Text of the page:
This is an aged raw/sheng/green "farmer style" liu bao produced in the early 2000s. My source couldn't pin down an exact year, saying probably 2001 or 2002. If you are looking to try liu bao for the first time or want a benchmark liu bao tea, this is an excellent choice.
This aged raw liu bao has the classic wood and betel nut flavors developed through traditional wood board warehouse storage. Strong and balanced, its thick and strong buds typically last me upwards of 10 infusions when brewing gongfu style in a 100ml pot with 7 grams of dry tea and boiling water, becoming sweeter and lighter in color in later infusions.
Storage is clean, with no moldy flavor or aroma. It was aged naturally in wood board warehouse storage in Wuzhou until 2019, when it arrived in Seattle, Washington. Wuzhou has a humid subtropical climate with an average relative humidity of 60-80%, conditions that help tea to age more quickly than in drier climates.
What is "farmer style" liu bao?
Farmer style liu bao comes from a more traditional or old school process compared to how liu bao teas are typically created and graded today.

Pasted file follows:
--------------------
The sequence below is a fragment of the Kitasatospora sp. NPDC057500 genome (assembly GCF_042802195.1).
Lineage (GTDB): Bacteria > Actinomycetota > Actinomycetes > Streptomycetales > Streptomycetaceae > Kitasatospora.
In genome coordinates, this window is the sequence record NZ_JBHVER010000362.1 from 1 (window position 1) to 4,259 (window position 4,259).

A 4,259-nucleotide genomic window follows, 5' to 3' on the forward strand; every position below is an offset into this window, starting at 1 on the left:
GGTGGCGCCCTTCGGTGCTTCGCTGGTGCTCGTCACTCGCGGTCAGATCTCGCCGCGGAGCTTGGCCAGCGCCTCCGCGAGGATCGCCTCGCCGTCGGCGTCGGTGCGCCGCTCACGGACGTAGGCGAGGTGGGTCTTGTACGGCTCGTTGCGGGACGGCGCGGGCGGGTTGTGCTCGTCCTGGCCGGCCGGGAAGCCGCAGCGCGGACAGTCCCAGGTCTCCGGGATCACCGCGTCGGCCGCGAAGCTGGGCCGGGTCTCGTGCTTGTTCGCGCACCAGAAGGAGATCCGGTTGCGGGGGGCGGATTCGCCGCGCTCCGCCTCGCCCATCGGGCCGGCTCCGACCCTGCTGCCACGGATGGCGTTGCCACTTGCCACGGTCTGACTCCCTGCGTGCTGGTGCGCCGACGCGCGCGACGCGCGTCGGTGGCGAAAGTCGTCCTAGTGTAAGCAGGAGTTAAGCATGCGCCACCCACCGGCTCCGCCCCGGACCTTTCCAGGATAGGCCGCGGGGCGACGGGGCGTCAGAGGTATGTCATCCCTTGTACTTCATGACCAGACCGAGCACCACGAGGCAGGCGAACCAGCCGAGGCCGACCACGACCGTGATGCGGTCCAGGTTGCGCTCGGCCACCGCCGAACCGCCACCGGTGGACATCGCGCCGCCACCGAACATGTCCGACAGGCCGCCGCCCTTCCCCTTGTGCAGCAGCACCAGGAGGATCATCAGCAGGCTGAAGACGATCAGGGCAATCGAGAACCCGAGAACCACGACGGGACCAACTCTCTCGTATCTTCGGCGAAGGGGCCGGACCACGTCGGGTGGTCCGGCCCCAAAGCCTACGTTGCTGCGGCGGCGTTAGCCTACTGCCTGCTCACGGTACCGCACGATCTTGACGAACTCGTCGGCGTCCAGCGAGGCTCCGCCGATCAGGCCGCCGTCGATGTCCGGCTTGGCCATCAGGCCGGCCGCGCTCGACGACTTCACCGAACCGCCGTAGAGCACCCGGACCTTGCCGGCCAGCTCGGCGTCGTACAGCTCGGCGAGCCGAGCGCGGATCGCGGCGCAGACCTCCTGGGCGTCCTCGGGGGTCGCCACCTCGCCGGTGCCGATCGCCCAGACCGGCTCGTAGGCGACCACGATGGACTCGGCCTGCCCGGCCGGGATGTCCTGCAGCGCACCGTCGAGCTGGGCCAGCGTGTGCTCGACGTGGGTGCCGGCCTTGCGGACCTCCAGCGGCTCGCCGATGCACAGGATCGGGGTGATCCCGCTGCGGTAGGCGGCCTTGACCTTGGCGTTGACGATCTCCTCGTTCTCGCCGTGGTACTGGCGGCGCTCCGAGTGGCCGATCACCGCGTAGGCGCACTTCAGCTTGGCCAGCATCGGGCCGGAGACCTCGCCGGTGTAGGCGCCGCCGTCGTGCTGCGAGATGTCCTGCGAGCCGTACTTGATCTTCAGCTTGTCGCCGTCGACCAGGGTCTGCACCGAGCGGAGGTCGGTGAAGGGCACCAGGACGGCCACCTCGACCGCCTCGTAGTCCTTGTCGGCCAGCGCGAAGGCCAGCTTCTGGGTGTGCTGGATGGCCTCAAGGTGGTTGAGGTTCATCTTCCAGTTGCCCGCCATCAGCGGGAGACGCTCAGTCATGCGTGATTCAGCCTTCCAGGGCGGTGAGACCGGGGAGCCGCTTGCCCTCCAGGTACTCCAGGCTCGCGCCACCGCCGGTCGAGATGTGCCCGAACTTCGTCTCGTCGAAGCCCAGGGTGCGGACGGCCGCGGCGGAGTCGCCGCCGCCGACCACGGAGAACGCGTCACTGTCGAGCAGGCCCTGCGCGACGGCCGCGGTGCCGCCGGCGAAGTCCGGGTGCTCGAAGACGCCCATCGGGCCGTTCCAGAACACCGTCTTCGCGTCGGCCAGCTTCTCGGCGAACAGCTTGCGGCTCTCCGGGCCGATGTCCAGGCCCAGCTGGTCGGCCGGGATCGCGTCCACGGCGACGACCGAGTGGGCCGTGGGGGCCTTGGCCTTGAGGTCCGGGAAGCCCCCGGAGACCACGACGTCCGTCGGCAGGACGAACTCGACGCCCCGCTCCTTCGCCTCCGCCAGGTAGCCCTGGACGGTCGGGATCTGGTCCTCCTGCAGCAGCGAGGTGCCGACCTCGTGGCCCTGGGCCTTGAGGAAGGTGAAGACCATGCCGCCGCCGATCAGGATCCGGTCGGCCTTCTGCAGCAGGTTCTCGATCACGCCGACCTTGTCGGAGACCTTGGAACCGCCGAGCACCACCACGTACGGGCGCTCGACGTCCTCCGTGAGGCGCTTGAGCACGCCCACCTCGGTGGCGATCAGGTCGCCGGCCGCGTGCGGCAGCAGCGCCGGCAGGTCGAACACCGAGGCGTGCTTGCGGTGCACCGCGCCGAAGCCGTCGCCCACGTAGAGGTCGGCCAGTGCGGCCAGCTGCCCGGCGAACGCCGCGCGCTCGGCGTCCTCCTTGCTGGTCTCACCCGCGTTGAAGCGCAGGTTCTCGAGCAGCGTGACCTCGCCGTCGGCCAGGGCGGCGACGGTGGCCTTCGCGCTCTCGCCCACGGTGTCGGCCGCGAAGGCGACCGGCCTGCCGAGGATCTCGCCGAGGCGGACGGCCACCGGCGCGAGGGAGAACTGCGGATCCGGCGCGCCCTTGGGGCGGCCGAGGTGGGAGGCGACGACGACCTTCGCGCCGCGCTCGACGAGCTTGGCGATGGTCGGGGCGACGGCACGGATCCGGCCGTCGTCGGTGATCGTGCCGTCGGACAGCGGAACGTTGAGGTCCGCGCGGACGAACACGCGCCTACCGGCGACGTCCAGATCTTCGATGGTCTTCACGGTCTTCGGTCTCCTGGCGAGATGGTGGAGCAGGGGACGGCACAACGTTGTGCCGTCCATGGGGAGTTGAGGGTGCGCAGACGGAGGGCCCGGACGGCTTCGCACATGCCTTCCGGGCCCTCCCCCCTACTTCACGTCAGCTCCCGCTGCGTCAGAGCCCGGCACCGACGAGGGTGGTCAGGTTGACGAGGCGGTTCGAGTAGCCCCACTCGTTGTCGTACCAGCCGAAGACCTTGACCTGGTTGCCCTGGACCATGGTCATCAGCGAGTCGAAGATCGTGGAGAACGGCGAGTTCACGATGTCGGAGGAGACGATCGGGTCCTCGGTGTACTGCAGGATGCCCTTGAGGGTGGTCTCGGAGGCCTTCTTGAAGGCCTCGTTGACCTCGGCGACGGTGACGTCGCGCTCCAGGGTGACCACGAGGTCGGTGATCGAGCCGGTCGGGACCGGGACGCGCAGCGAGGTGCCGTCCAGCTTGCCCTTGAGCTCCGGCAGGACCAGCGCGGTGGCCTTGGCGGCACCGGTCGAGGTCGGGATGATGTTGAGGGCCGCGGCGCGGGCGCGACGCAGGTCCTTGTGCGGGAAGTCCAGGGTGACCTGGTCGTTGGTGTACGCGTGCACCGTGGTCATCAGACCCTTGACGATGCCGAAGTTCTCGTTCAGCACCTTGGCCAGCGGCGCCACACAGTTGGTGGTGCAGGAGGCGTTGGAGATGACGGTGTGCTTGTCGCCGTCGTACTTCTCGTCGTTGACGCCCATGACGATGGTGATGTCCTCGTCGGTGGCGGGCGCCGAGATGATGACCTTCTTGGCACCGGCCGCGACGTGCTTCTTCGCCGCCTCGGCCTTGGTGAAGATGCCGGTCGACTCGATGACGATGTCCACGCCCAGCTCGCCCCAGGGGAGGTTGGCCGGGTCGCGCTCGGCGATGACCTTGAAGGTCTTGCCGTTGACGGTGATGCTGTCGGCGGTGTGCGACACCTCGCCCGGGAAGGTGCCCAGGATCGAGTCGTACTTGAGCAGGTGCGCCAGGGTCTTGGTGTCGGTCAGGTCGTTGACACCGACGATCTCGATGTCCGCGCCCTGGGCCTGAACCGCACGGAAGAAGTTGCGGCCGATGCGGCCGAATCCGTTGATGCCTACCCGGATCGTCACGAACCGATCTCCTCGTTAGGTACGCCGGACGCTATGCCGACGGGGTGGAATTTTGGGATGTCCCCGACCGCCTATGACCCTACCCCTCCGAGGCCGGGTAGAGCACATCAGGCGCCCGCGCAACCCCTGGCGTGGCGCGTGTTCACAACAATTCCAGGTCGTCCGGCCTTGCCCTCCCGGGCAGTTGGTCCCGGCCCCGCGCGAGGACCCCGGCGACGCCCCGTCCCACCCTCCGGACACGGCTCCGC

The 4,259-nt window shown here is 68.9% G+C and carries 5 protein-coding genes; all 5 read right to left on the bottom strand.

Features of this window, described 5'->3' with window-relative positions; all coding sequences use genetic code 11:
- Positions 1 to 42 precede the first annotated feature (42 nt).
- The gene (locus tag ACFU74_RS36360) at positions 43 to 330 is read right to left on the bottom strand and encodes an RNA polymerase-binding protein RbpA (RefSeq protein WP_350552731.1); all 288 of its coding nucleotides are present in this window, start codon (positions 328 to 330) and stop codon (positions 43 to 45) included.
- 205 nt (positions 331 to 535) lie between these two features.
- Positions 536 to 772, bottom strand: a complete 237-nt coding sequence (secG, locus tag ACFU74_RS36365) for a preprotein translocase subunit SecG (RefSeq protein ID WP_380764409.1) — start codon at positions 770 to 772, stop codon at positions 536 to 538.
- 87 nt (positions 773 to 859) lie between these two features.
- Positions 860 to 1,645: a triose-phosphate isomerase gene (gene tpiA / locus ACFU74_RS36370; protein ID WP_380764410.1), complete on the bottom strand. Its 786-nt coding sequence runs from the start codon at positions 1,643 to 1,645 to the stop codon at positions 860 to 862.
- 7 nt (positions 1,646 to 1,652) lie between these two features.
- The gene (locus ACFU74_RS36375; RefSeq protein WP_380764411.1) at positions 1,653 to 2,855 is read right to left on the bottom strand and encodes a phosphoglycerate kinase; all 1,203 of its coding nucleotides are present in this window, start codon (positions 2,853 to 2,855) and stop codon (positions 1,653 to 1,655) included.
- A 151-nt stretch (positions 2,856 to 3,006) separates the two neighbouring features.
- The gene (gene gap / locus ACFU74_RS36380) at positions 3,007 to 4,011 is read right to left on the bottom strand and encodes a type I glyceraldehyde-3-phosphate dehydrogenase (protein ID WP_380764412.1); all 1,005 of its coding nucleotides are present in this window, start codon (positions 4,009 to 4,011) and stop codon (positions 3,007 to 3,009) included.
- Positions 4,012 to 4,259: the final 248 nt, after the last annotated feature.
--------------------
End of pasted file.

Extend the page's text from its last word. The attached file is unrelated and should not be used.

To understand farmer style liu bao, you need to know a little about how liu bao is produced and graded.
Liu bao tea is graded using a standard system, where "top grade" (特级) and "grade 1" (一级) include only bud tips. As grade numbers increase, leaves from farther down the bud stem are included. Grade 2 includes very little stem. Grade 3 includes larger leaves and tender stems. Grade 4 can include stems that aren't tender, i.e., small woody sticks. I have seen some labeled grade 5 and 7, where 7 was mostly mature leaves (called 黄片, huangpian, "yellow pieces", based on the color these leaves turn when dry, compared to the rich green of more tender bud leaves) and sticks.
Farmer style liu bao is produced with the entire bud stem and doesn't fall easily into the grading system, but averages about grade 3, with tender stems and large bud leaves, but few to no sticks or fully matured leaves. This is the household tea of small farmstead owners, often stored and aged in the family's own wood board sheds.
In addition, farmer style tea typically does not undergo wet piling, and is instead kept "raw" (生). Wet piling is the controlled fermentation process used to produce most factory liu bao teas nowadays, and is similar to the process for how "cooked" pu'er (aka shu pu'er, 熟普洱) is made.